Virginia was among the first states to require criminal background checks for all public school teachers and other school board employees. Since 1989, all initial or first-time applicants offered or accepting employment have had to submit to fingerprinting and provide personal descriptive information to be forwarded along with the applicant's fingerprints through the Central Criminal Records Exchange to the Federal Bureau of Investigation for a criminal background check. This requirement was extended in 1998 to include applicants for positions with accredited private and parochial schools.

Since 1997, applicants offered or accepting employment requiring direct contact with students have been required to provide written consent and the necessary personal information for the hiring school board to obtain a search of the registry maintained by the Virginia Department of Social Services of founded complaints of child abuse and neglect.

In 2006, the General Assembly expanded background check certifications to include employees of contractors employed by public schools who have direct contact with students.

Section 5414 of the Elementary and Secondary Education Act of 1965, as amended by the No Child Left Behind Act of 2001, required a national study of sexual abuse in schools. The study (attached to this email), Educator Misconduct: A Synthesis of Existing Literature, was conducted by Charol Shakeshaft of Hofstra University (now the chairman of the Department of Educational Leadership at Virginia Commonwealth University) and published in 2004 by the U.S Department of Education (USED).

Foremost among Shakeshaft's recommendations for the prevention of sexual misconduct is the development of specific district-level policies prohibiting sexual misconduct and inappropriate relationships between educators and students including consensual relationships. Shakeshaft stated that local policies should describe prohibited behaviors to eliminate ambiguity about what types of actions are unacceptable.

The 2004 USED report also recommended mandatory training for educators and administrators about the prevention and detection of misconduct. Shakeshaft noted that sexual abuse prevention training for educators and other school employees whether pre-professional or in-service rarely includes training on the prevention and recognition of educator sexual misconduct. Rather, programs focus on recognizing and responding to abuse and neglect occurring outside the school.

The 2008 General Assembly with the support of the Board of Education approved HB 1439 and SB 241, which amended Standard 7 of the Standards of Quality by adding language requiring school boards to develop policies and procedures to address complaints of sexual abuse
of students by school board employees.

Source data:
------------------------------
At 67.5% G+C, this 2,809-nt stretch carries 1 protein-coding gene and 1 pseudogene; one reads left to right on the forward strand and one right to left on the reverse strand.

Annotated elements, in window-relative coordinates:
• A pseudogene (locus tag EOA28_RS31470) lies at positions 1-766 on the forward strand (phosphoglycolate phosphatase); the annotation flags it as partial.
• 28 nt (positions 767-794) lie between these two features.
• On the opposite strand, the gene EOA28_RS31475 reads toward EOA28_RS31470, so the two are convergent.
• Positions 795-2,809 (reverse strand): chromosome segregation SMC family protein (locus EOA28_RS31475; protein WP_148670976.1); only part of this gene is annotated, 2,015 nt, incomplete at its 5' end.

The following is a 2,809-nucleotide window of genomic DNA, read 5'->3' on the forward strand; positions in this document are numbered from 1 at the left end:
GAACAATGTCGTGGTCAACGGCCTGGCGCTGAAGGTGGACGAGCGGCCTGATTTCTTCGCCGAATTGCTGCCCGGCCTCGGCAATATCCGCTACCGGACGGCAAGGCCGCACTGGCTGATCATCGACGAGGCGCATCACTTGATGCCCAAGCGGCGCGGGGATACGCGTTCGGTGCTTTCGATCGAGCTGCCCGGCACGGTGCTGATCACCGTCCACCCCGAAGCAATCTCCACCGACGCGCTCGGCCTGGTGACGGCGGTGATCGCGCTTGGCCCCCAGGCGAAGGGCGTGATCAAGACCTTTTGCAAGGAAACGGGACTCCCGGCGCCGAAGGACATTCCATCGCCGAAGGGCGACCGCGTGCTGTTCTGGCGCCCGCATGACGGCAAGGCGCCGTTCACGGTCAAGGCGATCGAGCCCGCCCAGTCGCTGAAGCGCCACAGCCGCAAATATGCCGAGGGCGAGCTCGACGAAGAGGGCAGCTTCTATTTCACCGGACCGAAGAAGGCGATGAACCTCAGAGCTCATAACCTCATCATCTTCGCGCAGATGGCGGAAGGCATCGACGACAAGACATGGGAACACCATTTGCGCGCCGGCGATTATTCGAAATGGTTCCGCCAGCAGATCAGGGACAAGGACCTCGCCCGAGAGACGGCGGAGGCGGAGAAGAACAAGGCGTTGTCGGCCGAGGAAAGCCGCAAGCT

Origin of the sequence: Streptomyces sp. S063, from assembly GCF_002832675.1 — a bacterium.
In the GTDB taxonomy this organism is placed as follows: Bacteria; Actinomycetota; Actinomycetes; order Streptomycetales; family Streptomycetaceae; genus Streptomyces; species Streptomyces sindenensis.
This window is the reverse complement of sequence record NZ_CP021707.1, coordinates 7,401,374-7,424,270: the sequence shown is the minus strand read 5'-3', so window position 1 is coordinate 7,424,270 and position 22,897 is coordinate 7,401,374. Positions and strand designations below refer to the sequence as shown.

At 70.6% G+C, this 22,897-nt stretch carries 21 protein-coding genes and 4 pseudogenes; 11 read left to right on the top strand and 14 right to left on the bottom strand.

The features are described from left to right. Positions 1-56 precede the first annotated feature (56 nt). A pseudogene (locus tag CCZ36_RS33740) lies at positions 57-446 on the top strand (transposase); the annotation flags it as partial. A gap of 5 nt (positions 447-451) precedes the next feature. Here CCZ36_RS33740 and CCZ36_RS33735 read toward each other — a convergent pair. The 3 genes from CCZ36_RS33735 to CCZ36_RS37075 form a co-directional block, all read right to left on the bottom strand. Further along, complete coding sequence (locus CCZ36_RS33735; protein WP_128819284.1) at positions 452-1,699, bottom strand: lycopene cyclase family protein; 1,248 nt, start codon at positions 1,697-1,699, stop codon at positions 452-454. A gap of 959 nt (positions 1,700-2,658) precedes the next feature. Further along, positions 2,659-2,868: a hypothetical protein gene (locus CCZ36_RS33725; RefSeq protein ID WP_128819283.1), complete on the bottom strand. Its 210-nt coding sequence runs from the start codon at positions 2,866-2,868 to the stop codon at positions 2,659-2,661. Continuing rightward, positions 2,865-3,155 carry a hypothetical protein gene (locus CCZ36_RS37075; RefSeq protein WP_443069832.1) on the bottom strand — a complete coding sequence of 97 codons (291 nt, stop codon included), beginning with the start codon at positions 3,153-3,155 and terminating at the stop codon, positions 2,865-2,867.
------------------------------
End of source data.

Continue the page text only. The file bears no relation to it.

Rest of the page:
HB 1439 and SB 241 require local school boards to notify the Board of Education within 10 days if a licensed employee is dismissed or resigns due to a criminal conviction or founded child
abuse or neglect charge. In addition, HB 1439 and SB 241 require:
Court clerks to notify the Superintendent of Public Instruction when a person licensed by the Board of Education is convicted of a felony drug crime or a felony sex crime involving a child victim; and
Local social services departments to notify the state superintendent of license holders who have exhausted appeals after being identified as the subject of a founded case of abuse.

The 2008 General Assembly also erected additional barriers to employment and access to school buildings by offenders:
HB 1242 prohibits the employment of anyone whose job would require direct contact with students if the applicant is the subject of a founded case of physical or sexual abuse of a child. Additionally, the bill requires the dismissal of a teacher who, while employed by a local school board, becomes the subject of a founded case of physical or sexual abuse of a child and has exhausted all available appeals.
HB 567 prohibits any adult convicted of a sexually violent offense from entering and being present upon any property he knows or has reason to know is a public or private elementary or secondary school or child day care property during school hours and during school-related and school-sponsored activities. Previously, the prohibition only applied during school hours.

Mandatory background checks can keep offenders out of the system and reporting requirements increase the likelihood that convictions and founded cases of abuse are followed by timely licensure actions. But these measures focus on entry and exit points and do not provide a means for evaluating the conduct of current employees and volunteers.

Division-level policies are critical in the prevention of misconduct. Well-designed local policies, with specific consequences for willful violations, also can play a role in preventing individuals who have been dismissed but not prosecuted for misconduct from moving to a new school division and engaging in further misconduct with students. Adherence to specific rules governing communication, physical contact, and socializing with students also can protect teachers and other school board employees from false accusations and rumors.

Under the state constitution and state law, local school boards are responsible for the development of policies governing the conduct of their employees. The policy guidance and best practices described in Guidelines for the Prevention of Sexual Misconduct and Abuse in Virginia Public Schools adopted by the state Board of Education on March 24, 2011 are designed to assist school boards in crafting effective local policies to prevent abuse and meet their responsibilities under HB 1439 and SB 241 to develop policies and procedures to address complaints of sexual abuse of a student by a teacher or other school board employee.

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